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GPU simulations for risk assessment in CO2 geologic sequestration

Yan Zhang, Panagiotis Vouzis, Nikolaos V. Sahinidis
US-DOE National Energy Technology Laboratory, Pittsburgh, PA
Computers & Chemical Engineering (April 2011)

@article{Zhang2011,

   title={“GPUsimulationsforriskassessmentinCO2geologicsequestration”},

   journal={“Computers&ChemicalEngineering”},

   volume={“InPress},

   number={“”},

   pages={“-“},

   year={“2011”},

   note={“”},

   issn={“0098-1354”},

   doi={“DOI:10.1016/j.compchemeng.2011.03.023”},

   url={“http://www.sciencedirect.com/science/article/B6TFT-52MS64C-1/2/9d5a2486c97873481f1dec14d3033a78”},

   author={“YanZhangandPanagiotisVouzisandNikolaosV.Sahinidis”},

   keywords={“GPUparallelcomputing”}

}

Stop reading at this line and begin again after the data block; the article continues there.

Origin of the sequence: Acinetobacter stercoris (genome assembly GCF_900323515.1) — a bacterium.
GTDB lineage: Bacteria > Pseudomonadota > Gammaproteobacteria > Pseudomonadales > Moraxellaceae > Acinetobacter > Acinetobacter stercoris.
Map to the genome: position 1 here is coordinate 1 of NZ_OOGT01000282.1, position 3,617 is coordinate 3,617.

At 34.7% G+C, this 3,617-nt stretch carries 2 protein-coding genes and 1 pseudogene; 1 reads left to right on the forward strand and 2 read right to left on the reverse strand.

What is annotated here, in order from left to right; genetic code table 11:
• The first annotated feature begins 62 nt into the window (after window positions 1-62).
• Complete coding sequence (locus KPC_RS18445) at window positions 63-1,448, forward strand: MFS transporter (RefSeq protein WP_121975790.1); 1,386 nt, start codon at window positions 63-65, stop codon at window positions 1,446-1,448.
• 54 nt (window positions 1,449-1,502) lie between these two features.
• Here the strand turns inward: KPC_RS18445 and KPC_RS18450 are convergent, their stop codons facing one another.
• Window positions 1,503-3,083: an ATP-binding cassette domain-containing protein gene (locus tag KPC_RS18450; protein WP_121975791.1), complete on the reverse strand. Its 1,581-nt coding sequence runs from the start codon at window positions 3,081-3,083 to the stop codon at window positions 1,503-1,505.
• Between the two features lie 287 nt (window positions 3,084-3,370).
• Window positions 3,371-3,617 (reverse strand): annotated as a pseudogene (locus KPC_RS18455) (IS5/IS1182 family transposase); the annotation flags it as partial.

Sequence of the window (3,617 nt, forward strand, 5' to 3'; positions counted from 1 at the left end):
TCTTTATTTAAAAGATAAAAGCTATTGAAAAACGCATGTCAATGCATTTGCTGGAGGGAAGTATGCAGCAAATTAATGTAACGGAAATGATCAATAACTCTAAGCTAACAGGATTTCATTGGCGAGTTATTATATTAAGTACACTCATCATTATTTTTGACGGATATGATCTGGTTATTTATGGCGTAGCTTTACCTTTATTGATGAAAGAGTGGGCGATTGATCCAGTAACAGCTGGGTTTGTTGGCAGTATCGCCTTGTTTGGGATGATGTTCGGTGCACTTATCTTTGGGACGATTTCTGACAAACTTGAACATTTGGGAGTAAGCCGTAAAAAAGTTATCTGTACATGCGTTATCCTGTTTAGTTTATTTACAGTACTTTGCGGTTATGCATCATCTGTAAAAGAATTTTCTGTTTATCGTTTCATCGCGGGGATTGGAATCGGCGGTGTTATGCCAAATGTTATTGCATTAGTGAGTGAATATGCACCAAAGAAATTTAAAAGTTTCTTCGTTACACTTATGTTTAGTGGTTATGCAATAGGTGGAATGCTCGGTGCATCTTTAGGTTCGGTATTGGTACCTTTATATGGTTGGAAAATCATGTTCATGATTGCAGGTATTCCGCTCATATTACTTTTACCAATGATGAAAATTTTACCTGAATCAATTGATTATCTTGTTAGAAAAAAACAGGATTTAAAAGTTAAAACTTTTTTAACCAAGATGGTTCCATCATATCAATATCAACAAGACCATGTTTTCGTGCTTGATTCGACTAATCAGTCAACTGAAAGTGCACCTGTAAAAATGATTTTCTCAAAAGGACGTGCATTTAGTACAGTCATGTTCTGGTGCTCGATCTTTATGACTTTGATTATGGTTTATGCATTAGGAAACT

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A main concern for any CO2 sequestration system is whether it may leak CO2 over a long-term time horizon. The outcome depends on the competition between sequestration and leakage processes. Leak- ages may occur from failure of manmade material or through faults in the formations above the reservoir. A simple and computationally efficient simulator was constructed based on the CQUESTRA model [14]. To assess the risk associated with uncertainty in the values of uncertain parameters in this model, thousands of runs were carried out with the simulator on a general-purpose graphics processing unit (GPU). The GPU implementation was up to 64 times faster compared to a CPU implementation. In the absence of active faults around a single injection well, the model suggests that leakages of more than 1% of the total CO2 are unlikely during the 1000 year period after dissipation of temperature and pressure transients associated with injection. Leakage amounts for ten leaky wells are considerably higher, suggesting the critical importance of monitoring equipment after sequestration.
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